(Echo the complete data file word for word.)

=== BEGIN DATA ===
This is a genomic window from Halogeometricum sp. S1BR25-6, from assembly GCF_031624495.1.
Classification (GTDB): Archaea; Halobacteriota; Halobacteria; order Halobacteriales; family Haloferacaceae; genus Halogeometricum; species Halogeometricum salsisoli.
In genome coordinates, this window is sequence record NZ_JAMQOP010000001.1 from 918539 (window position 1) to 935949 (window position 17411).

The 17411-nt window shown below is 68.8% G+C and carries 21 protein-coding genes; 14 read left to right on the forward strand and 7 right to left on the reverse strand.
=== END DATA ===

This is a genomic window from Halogeometricum sp. S1BR25-6, from assembly GCF_031624495.1.
Classification (GTDB): Archaea; Halobacteriota; Halobacteria; order Halobacteriales; family Haloferacaceae; genus Halogeometricum; species Halogeometricum salsisoli.
In genome coordinates, this window is sequence record NZ_JAMQOP010000001.1 from 918539 (window position 1) to 935949 (window position 17411).

The 17411-nt window shown below is 68.8% G+C and carries 21 protein-coding genes; 14 read left to right on the forward strand and 7 right to left on the reverse strand.